— New York Times Opinion (@nytopinion) March 7, 2020
It’s harder than it sounds https://t.co/l2uwpmRBAN
— Patrick LaForge (@palafo) March 7, 2020
“At first, I vacillated between worried and bored. But then I gradually adapted to our new life … I wrote in my journal, I sketched pictures, and I learned to make a whole array of pastries.”
How people are dealing with quarantine, all over the world: https://t.co/aEKbvgfoDm
— Vox (@voxdotcom) March 6, 2020
We asked teenagers how worried they were about the outbreak. They told us how their schools are responding, how they’re sorting through disinformation, and why they’re concerned for their grandparents.https://t.co/fYracQLgk9
— NYT Learning Network (@NYTimesLearning) March 6, 2020
Tracking coronavirus cases in the United States. https://t.co/qTlBOqjh7b
— Mark S. Getzfred (@marknyt) March 5, 2020
Why pandemics activate xenophobia https://t.co/MRWNKs38UR
— Vox (@voxdotcom) March 4, 2020
How Pandemics Change History | The New Yorker https://t.co/eAVTsYoBb6
— Maggie Haberman (@maggieNYT) March 3, 2020
The coronavirus may turn out to be no worse than a nasty but not deadly bout of flu, and school closings won’t be necessary, says @HowardMarkel. “For now, policies to contain it should be influenced by the adage, ‘Better safe than sorry.'” https://t.co/qujADxsIDl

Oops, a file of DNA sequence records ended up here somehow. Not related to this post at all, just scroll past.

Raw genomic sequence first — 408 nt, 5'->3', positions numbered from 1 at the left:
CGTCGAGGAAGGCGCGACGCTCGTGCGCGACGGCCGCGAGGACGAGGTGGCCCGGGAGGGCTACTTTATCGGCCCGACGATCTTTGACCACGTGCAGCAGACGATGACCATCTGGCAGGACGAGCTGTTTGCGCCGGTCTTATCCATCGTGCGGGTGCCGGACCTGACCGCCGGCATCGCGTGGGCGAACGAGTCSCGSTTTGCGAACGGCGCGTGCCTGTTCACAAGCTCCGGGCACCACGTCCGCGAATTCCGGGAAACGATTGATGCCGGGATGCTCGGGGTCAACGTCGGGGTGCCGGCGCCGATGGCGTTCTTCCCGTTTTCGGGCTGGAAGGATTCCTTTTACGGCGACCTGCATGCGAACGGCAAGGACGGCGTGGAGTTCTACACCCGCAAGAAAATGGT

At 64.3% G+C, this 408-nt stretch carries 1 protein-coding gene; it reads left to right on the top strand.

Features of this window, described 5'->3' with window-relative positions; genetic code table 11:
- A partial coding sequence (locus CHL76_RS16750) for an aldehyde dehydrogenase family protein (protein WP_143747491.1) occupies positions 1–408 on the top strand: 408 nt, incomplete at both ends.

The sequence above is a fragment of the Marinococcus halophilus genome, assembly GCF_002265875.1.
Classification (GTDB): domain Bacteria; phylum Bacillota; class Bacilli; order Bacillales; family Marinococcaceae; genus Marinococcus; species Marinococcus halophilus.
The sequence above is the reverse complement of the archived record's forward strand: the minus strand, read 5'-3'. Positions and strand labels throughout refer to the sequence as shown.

— New York Times Opinion (@nytopinion) March 6, 2020
Black and brown folks face daunting health problems because of social disparities caused mostly by racism. That’s why a coronavirus outbreak could devastate their communities. https://t.co/K17urQbvMt
— John Eligon (@jeligon) March 7, 2020
On a different note, The NY Times Learning Network’s Coronavirus Resources: Teaching, Learning and Thinking Critically is a great source for teaching about the virus.
As Coronavirus Spreads, So Does Xenophobia and Anti-Asian Racism https://t.co/uZXVTKUvdR
— TIME Health (@TIMEHealth) March 6, 2020
Practice Good Hygiene. Don’t Practice Xenophobia. https://t.co/OUakYdNs0C
— COMMON (@common) March 12, 2020
Check out this amazing infographic: History of Pandemics.
History’s deadliest pandemics, from ancient Rome to modern America is an impressive interactive from The Washington Post.
This 3-D Simulation Shows Why Social Distancing Is So Important is from The NY Times and is pretty impressive.
The Front Line: Visualizing the Occupations with the Highest COVID-19 Risk is from Visual Capitalist.
FRANCE 24 English has just unveiled a series of excellent and very accessible short videos about famous pandemics in history.
You can see the entire playlist here.
I’ve embedded an example below.
The coronavirus left one Chicago neighborhood reeling. Blocks away, residents are living life largely as normal. The difference? Income and race. https://t.co/bA8SgC8wO5
— USA TODAY (@USATODAY) May 2, 2020
“A lot of it may come from the fact that African Americans are essential employees in our system. Everything from bus drivers to health care workers and cleaning services, they are on the front line, and therefore are far more likely to be exposed.” https://t.co/UDB3LqZNn6